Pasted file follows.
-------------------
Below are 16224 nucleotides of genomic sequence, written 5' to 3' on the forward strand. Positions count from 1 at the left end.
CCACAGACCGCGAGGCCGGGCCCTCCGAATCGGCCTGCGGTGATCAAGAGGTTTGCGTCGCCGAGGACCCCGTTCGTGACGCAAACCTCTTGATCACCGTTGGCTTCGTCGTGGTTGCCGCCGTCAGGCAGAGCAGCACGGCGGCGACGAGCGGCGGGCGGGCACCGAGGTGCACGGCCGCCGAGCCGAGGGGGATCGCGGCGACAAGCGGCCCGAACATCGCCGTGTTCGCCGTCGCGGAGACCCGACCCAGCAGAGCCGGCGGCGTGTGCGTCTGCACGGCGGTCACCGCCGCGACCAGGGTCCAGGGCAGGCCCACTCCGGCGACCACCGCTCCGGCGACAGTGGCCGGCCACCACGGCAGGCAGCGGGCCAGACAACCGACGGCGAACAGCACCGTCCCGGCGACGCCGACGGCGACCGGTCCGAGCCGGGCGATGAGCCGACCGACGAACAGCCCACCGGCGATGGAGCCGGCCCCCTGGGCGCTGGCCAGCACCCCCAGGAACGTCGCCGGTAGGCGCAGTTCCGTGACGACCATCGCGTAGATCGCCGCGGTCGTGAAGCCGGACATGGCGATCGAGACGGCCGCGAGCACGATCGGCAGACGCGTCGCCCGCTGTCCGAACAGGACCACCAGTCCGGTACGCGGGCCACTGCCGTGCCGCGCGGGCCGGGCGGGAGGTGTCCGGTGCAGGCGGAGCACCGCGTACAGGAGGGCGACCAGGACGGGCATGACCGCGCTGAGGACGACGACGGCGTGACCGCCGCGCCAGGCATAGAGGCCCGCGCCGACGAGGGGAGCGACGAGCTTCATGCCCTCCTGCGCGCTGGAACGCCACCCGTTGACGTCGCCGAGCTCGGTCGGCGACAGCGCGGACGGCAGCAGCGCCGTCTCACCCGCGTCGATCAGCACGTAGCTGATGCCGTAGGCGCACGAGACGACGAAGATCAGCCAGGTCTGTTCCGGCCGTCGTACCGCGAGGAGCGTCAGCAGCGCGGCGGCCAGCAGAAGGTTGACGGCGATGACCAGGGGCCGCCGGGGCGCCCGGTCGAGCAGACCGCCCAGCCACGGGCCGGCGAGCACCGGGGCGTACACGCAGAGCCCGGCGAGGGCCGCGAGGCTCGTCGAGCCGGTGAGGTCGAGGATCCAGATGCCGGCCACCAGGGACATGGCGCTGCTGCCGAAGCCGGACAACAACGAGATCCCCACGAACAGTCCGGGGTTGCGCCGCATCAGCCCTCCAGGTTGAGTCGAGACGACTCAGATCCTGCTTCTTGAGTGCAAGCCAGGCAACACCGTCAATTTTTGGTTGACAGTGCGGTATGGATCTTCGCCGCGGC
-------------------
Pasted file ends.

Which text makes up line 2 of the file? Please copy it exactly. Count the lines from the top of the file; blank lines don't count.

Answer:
CCACAGACCGCGAGGCCGGGCCCTCCGAATCGGCCTGCGGTGATCAAGAGGTTTGCGTCGCCGAGGACCCCGTTCGTGACGCAAACCTCTTGATCACCGTTGGCTTCGTCGTGGTTGCCGCCGTCAGGCAGAGCAGCACGGCGGCGACGAGCGGCGGGCGGGCACCGAGGTGCACGGCCGCCGAGCCGAGGGGGATCGCGGCGACAAGCGGCCCGAACATCGCCGTGTTCGCCGTCGCGGAGACCCGACCCAGCAGAGCCGGCGGCGTGTGCGTCTGCACGGCGGTCACCGCCGCGACCAGGGTCCAGGGCAGGCCCACTCCGGCGACCACCGCTCCGGCGACAGTGGCCGGCCACCACGGCAGGCAGCGGGCCAGACAACCGACGGCGAACAGCACCGTCCCGGCGACGCCGACGGCGACCGGTCCGAGCCGGGCGATGAGCCGACCGACGAACAGCCCACCGGCGATGGAGCCGGCCCCCTGGGCGCTGGCCAGCACCCCCAGGAACGTCGCCGGTAGGCGCAGTTCCGTGACGACCATCGCGTAGATCGCCGCGGTCGTGAAGCCGGACATGGCGATCGAGACGGCCGCGAGCACGATCGGCAGACGCGTCGCCCGCTGTCCGAACAGGACCACCAGTCCGGTACGCGGGCCACTGCCGTGCCGCGCGGGCCGGGCGGGAGGTGTCCGGTGCAGGCGGAGCACCGCGTACAGGAGGGCGACCAGGACGGGCATGACCGCGCTGAGGACGACGACGGCGTGACCGCCGCGCCAGGCATAGAGGCCCGCGCCGACGAGGGGAGCGACGAGCTTCATGCCCTCCTGCGCGCTGGAACGCCACCCGTTGACGTCGCCGAGCTCGGTCGGCGACAGCGCGGACGGCAGCAGCGCCGTCTCACCCGCGTCGATCAGCACGTAGCTGATGCCGTAGGCGCACGAGACGACGAAGATCAGCCAGGTCTGTTCCGGCCGTCGTACCGCGAGGAGCGTCAGCAGCGCGGCGGCCAGCAGAAGGTTGACGGCGATGACCAGGGGCCGCCGGGGCGCCCGGTCGAGCAGACCGCCCAGCCACGGGCCGGCGAGCACCGGGGCGTACACGCAGAGCCCGGCGAGGGCCGCGAGGCTCGTCGAGCCGGTGAGGTCGAGGATCCAGATGCCGGCCACCAGGGACATGGCGCTGCTGCCGAAGCCGGACAACAACGAGATCCCCACGAACAGTCCGGGGTTGCGCCGCATCAGCCCTCCAGGTTGAGTCGAGACGACTCAGATCCTGCTTCTTGAGTGCAAGCCAGGCAACACCGTCAATTTTTGGTTGACAGTGCGGTATGGATCTTCGCCGCGGC